A growing Latino student body could lead to more federal dollars for public schools, due to U.S. Department of Education grant programs for institutions where at least one in four students are Latino. Several Kansas colleges, including community colleges in Dodge City and Garden City, more than meet the criteria.

But funding isn’t the only way to improve Latino graduation rates, experts say. It’s key to give them guidance to maneuver within the college system.

Latino students are more likely to be the first member of their family to go to college, meaning they’re without first-hand knowledge of how to navigate college enrollment and financial aid. Confusion about how to apply for college or transfer from a community college to a university end up being roadblocks for many Latino students.

“There are changes that you can make without having this huge new infusion of money,” said Janette Martinez, a researcher with Excelencia in Education, a nonprofit that researches how to improve Latino student outcomes.

Wichita State relies on mentoring programs aimed at students of color and first-generation students to help get them from one semester to the next. Coaches help connect students with school resources they might not know about.

The university also plans on hiring a cluster of faculty members for a Latinx Studies program so Latino stuents will fee better represented by their faculty and in the school's curriculum. Experts also say making Latino students feel like they belong on campus is critical for recruitment and retention.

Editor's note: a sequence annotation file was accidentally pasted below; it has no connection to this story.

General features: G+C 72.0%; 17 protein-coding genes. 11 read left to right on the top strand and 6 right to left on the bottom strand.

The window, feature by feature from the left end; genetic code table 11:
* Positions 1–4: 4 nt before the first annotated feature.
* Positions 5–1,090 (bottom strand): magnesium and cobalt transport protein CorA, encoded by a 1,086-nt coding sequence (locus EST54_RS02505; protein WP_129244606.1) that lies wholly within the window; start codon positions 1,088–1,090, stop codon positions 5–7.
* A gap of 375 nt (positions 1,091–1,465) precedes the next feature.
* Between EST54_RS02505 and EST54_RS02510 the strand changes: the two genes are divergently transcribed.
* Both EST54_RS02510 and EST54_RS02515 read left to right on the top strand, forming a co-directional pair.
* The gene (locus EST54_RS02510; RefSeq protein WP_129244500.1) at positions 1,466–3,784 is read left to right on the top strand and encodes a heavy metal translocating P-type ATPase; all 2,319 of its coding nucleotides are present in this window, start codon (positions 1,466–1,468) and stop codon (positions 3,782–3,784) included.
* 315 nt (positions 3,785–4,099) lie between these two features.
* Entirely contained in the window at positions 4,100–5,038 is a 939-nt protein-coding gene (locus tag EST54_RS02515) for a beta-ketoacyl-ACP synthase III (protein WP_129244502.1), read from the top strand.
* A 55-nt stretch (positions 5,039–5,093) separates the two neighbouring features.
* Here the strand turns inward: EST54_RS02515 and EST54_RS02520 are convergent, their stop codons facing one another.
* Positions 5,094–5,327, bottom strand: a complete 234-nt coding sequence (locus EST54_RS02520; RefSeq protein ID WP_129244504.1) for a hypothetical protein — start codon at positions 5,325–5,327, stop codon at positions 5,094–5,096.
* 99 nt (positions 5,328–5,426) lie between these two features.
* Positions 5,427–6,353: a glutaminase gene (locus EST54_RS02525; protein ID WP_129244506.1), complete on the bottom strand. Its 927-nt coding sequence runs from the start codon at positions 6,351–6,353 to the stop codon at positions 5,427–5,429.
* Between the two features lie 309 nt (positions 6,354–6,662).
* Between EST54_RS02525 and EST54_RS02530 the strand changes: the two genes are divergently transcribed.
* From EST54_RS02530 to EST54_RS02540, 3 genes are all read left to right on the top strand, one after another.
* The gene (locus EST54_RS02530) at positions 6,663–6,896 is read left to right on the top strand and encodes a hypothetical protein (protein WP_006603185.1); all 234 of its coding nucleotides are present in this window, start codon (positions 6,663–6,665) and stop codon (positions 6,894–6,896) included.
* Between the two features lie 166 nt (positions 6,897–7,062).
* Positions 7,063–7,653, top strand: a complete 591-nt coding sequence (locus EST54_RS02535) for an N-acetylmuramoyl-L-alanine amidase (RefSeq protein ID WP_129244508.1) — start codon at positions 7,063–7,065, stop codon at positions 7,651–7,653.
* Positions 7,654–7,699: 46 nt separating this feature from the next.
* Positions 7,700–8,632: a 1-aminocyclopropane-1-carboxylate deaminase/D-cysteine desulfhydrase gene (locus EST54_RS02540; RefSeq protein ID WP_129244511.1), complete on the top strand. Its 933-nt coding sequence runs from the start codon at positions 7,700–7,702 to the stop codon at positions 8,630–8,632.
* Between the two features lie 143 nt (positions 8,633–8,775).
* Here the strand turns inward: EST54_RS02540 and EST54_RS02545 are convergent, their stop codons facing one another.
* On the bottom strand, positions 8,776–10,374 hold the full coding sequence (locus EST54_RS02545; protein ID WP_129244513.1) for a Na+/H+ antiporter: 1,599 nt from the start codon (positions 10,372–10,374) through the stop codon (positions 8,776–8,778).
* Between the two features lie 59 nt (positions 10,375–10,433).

Kansas also wants to offer four-year degree options in Dodge City so students living there don’t have to travel more than 100 miles for a bachelor’s degree.

“We’ve heard from the Dodge City and Garden City area that some individuals don’t want to move very far away from home,” Regents president Blake Flanders said. “The southwest corner of the state is the only corner that doesn’t have a baccalaureate level institution.”

Education experts say attempts to assist Latino students could also help all students earn diplomas. And with the overall graduation rate at Kansas universities at 54%, there’s plenty of room to boost graduation rates for everyone.

“We want all groups, in fact, to access higher education,” Flanders said, “so that we can have students graduate and get into really good jobs.”

Correction: This story has been corrected to show that Wichita State hired a director of Latinx Studies and has plans for more faculty. 

Stephan Bisaha reports on education and young adult life for KMUW and the Kansas News Service. You can follow him on Twitter @stevebisaha.

The Kansas News Service is a collaboration of KCUR, Kansas Public Radio, KMUW and High Plains Public Radio focused on health, the social determinants of health and their connection to public policy. Kansas News Service stories and photos may be republished by news media at no cost with proper attribution and a link to ksnewsservice.org.
Copyright 2020 KMUW | NPR for Wichita. To see more, visit .

Stephan Bisaha is a former NPR Kroc Fellow. Along with producing Weekend Edition, Stephan has reported on national stories for Morning Edition and All Things Considered, as well as other NPR programs. He provided data analysis for an investigation into the Department of Veteran Affairs and reported on topics ranging from Emojis to mattresses.